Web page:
And that likely won't be the last of it. The DMC's master plan calls for 2,200 to 3,100 new for-sale and for-rent housing units in the development district.
"The market is incredibly hot," said Warren Hanson, president and CEO of the Greater Minnesota Housing Fund. "It's as hot near the downtown and the core neighborhoods [as] anywhere in the state."
Rochester, with a population of nearly 112,000 people, has already seen sharp growth, adding 26,101 new residents between 2000 and 2015.
That growth rate makes Rochester the state's 13th fastest growing city, according to state demographer Susan Brower. Measured by the sheer number of people who've moved in, however, it is the second-fastest growing city in Minnesota behind Minneapolis, which added 29,899 new residents between 2000 and 2015.
Amid the excitement over the building boom, however, there are concerns.
In the Slattery Park neighborhood, just across the river from downtown, residents fear that a rush of new employees heading downtown will clog streets already crowded with parked cars.
A City Council plan to use a neighborhood church parking lot as a commuter lot was widely panned by neighbors, and it was eventually pulled from City Council agendas.
"People did get upset about it," said Randy Schubring, the vice president of the Slattery Park neighborhood association.
Some of the development proposals have drawn criticism from longtime residents worried over traffic or rising taxes, too.
"This is all kind of new for our neighborhoods," said René Lafflam, executive director of RNeighbors, the city's neighborhood association.
The construction spurt also threatens to exacerbate pressures on affordable housing in the city, which already has a shortage of safe, affordable homes for lower-income households, according to recent county and federal studies.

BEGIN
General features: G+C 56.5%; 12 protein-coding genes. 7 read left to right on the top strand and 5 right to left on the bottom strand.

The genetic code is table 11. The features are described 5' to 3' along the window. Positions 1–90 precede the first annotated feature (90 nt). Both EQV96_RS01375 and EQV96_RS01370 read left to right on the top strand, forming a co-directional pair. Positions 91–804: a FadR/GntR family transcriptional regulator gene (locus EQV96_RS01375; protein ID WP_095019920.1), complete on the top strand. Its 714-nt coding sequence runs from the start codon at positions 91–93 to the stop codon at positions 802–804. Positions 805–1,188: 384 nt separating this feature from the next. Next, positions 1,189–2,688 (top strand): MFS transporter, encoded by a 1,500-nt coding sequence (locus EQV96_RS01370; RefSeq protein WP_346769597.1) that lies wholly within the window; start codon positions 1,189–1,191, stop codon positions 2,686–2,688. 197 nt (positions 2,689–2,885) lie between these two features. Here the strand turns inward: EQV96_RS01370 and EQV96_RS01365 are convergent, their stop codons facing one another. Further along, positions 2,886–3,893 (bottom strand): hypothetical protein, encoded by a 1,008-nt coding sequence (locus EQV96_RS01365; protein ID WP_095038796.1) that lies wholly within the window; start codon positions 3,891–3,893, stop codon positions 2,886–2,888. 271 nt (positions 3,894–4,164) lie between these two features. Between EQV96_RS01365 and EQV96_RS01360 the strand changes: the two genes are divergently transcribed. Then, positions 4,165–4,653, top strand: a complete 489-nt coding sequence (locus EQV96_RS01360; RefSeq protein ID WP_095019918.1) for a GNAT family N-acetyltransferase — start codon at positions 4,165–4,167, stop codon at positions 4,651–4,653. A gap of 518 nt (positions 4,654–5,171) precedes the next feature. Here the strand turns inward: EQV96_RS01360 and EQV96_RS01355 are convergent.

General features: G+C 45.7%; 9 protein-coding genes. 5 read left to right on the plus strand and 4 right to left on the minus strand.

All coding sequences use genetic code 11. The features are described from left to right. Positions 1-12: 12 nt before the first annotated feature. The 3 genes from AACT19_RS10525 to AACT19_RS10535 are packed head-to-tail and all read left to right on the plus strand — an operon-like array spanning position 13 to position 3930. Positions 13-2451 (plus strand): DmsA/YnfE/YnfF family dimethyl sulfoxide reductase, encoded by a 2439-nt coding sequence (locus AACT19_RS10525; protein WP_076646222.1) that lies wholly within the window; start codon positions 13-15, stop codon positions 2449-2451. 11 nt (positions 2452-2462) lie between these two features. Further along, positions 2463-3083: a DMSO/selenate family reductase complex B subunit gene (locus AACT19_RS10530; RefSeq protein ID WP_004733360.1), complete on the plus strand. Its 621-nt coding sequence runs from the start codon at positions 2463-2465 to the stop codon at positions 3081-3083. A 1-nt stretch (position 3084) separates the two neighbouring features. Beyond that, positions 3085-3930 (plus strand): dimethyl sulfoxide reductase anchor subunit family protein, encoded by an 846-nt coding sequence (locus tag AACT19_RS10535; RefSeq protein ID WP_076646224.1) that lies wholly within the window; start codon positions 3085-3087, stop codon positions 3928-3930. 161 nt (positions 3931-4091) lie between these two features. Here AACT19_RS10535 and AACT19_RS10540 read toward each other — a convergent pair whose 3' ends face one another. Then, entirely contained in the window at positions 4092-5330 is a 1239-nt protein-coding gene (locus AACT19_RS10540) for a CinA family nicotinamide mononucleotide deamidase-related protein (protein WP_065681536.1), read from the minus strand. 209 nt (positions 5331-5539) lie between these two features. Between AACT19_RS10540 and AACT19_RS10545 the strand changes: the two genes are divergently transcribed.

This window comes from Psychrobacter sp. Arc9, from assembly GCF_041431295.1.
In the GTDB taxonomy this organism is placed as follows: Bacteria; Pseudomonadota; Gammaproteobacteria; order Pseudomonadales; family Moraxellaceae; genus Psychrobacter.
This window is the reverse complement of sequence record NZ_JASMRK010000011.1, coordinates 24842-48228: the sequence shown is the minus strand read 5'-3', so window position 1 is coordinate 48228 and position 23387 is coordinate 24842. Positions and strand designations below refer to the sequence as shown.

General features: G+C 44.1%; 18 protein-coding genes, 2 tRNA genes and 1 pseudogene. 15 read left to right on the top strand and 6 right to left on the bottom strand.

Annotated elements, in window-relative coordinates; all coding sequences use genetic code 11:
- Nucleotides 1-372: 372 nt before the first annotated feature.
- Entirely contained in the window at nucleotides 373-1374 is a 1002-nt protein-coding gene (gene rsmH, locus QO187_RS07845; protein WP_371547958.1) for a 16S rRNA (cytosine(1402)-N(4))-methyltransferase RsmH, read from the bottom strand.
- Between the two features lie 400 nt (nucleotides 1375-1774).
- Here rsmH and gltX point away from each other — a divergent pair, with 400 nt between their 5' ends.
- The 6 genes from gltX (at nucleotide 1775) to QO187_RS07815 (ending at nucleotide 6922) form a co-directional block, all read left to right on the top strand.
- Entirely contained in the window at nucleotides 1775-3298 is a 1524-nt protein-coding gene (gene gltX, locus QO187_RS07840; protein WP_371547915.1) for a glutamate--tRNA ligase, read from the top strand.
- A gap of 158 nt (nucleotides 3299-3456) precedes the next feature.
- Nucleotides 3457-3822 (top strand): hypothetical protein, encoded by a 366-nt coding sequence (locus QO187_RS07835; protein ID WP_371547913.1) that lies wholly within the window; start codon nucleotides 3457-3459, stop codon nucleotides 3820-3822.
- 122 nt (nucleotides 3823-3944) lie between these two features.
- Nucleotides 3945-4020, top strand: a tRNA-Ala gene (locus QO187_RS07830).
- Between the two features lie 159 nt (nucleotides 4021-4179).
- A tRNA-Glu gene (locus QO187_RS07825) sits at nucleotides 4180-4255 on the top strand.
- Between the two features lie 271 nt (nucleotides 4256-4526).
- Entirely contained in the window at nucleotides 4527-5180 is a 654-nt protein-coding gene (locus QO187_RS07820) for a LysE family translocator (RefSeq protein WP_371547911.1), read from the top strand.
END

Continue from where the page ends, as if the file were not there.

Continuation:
Rochester had a vacancy rate for affordable and subsidized apartments of just 0.8 percent, according to a 2014 study by Maxfield Research and Consulting Inc., a real estate research firm. Anything below 5 percent is considered a sign of market imbalance, said a city-contracted report released last month by Grounded Solutions Network, a Portland, Ore., research firm.
Home values have climbed sharply here in recent years with the median listing price per square foot rising from $79 in April 2013 to $105 today, according to the website Realtor.com. Over the same period, the median listing price rose from $157,900 to $236,000.
Along with rising home values, the city has seen more indications of a thriving local economy in the unemployment rate. With one of the strongest job markets in the state, Rochester employers are scrambling to find workers.
The city's traditionally low unemployment rate fell to just 3 percent in March, according to the most recent available data. Anything below 4 percent is considered full employment because there's always some churn as people lose jobs and find new ones, said Minnesota Department of Employment and Economic Development regional analyst Cameron Macht.
During the height of the recession in 2009, the city had 9.3 job seekers for every job. Today it's just 1.1.
"It doesn't surprise me at all to hear that employers are struggling to find workers," said Macht.
The city's growing pains will eventually work out, Borchardt predicted, adding that the slow buildup to this spring's construction frenzy downtown was a necessary part of the process.
"There's some fear and trepidation [about DMC]," Borchardt said. "It's going to bring a lot of change and a lot of people to the community. Some longtimers like myself are concerned that it be done well.
"That said, our community in general and Mayo specifically has an outstanding track record of managing growth well, so there's every reason to be optimistic."